If you are comfortable, are you living?

“If you are comfortable, you are not living”. This has been rolling around in my mind since I met with Alexis... she and her family lives by this credo. She has just spent the last 3 years on a sailboat sailing the world with her husband and son, who is now 14 years old and was home-schooled; they have a new baby that they came home to the states to birth and to work for a while in order to save up their reserves so that they can head back out onto the boat for destinations unknown.

As I sit here and listen to my 10 year old son ask me where a pencil is and how he can do his homework because there isn't enough space on the homework page to work the multiplication problems... I'm again struck by my conversation with Alexis. She laments the fact that our current education system is messed up. How it isn't building great thinkers. Her son has a dog walking business making $800 p/month, a boat washing business and is planning on getting his deep diving certificate so that he can take that boat washing business to the next level. Now some of this might be just the child that he is, there are kids in regular schools who also are business minded and can find their own pencils and figure out how to get a separate sheet of paper to work their math equations, but I'm curious if having to be responsible for a night watch in the middle of the ocean when you are 12 years old, or being in charge of a sail that will keep the boat upright and everyone safe, that being trusted with all of these responsibilities because your parents know that you have to be trusted – allows himself to trust himself and challenge himself more. To figure out what needs to be done and do it – as opposed to just turning to the nearest adult to figure out any small hiccups and because it's easier, they do it.

What if we all took on “if you aren't comfortable, you aren't living” for ourselves? If we are comfortable, we are not challenging ourselves enough. I am trying to embrace this for myself, I go out with self-doubt and it can be quite uncomfortable approaching strangers – and yet I do it, as I love being in the conversation, I love how it challenges me to think differently, get a glimpse into someone else's life and the connection that I feel with now knowing a complete stranger. How it inspires me to want to take my kids on a vacation to Morocco, travel more to see how others in the world live, to remove ourselves from the social constricts of modern society and to not take for granted what we have here. I'm often at odds with myself, and truth be told my husband, on how much autonomy we give our children. I love the idea of free range children, allowing them to grow in freedom – but there are constraints in current society, there are fears that are real and those that are imagined, there are fears that would only manifest themselves if something horrible happened. But the thing is the more you challenge yourself, the easier it gets – the challenges change as you are more confident to reach for them, because it's addicting to accomplish something you feared. And I need to remember that with my own kids, to make sure they are out striving for something and wading in the uncomfortable of the unknown so they can experience the thrill of accomplishment.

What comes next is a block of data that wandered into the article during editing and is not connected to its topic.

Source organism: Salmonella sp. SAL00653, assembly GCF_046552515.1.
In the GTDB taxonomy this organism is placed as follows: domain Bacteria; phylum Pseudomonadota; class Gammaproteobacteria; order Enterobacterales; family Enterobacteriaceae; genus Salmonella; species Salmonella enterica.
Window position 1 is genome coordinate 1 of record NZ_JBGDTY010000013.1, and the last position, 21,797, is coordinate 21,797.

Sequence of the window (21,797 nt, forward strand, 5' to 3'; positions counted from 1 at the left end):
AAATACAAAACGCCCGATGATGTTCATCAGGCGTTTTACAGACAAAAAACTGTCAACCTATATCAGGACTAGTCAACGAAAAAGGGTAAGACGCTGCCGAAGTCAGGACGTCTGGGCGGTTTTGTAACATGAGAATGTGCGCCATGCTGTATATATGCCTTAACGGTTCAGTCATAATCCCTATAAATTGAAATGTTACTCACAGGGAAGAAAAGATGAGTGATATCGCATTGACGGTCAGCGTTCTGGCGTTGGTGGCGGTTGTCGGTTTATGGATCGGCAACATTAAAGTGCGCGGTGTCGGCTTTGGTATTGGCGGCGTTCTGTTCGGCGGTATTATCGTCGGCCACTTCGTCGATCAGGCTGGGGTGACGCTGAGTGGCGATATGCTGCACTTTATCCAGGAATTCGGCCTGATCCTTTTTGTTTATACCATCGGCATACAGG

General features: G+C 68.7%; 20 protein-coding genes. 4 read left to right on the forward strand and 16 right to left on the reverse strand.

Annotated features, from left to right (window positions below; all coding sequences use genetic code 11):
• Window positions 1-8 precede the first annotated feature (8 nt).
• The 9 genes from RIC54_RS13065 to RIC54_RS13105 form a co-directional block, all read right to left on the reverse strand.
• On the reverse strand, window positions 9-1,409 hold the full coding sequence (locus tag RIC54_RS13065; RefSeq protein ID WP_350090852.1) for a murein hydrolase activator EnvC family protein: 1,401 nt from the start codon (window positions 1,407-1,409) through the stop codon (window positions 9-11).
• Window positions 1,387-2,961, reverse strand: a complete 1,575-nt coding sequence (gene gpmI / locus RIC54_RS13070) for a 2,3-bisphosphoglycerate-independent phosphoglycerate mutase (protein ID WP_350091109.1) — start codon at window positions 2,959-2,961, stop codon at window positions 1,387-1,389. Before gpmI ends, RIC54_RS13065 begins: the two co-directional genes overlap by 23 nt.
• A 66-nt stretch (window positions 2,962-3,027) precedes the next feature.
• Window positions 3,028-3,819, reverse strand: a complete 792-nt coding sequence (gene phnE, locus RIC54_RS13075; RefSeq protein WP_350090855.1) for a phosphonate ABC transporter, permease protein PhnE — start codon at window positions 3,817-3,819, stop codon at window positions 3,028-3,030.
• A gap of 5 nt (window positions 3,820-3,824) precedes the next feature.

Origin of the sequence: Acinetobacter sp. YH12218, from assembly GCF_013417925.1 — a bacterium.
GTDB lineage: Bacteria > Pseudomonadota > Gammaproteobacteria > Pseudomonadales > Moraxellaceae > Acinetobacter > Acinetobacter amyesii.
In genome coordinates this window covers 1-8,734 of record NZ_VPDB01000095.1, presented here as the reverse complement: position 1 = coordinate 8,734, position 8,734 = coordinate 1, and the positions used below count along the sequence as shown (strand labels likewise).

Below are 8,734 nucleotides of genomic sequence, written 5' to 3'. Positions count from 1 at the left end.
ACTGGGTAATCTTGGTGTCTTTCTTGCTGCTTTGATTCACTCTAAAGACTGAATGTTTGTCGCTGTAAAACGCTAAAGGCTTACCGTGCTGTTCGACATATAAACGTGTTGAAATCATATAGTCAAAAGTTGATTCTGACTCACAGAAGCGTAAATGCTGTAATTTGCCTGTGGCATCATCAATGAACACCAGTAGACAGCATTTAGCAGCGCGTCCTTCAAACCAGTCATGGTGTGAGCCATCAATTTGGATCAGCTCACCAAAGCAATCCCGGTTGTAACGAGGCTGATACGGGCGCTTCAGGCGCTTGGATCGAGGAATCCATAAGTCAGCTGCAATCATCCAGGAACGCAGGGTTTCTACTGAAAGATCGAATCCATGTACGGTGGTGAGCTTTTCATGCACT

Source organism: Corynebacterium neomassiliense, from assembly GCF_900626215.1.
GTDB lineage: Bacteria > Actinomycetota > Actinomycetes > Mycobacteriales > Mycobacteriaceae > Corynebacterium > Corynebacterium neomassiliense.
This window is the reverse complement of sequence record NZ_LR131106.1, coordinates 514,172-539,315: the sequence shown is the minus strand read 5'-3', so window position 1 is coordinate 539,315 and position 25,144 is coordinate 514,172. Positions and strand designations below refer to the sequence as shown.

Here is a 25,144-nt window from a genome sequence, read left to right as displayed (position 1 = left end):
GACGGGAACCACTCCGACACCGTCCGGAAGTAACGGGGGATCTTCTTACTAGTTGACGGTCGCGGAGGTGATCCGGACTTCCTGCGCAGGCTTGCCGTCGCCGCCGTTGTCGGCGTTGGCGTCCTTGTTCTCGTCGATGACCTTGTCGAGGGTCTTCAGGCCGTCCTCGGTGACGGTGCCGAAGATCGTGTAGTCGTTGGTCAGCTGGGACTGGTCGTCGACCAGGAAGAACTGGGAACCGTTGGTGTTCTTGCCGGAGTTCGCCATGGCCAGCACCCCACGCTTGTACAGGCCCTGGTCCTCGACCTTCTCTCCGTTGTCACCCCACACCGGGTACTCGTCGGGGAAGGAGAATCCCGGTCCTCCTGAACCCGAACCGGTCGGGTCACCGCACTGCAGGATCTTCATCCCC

Just earlier this morning I watched my son make his own smoothie – I didn't remind him to cut the bananas, add kale or chia seeds... none of which he did, but he made it and I didn't interfere or help. It is such a small step towards autonomy and trusting in self – for both of us to step back and figure out what needs to be done. And trusting that just because it's easier for me to do more for them, I'm not doing them any favors. Now I just need to remember that and practice it in the future, for myself, and my kids.

Jessica McClure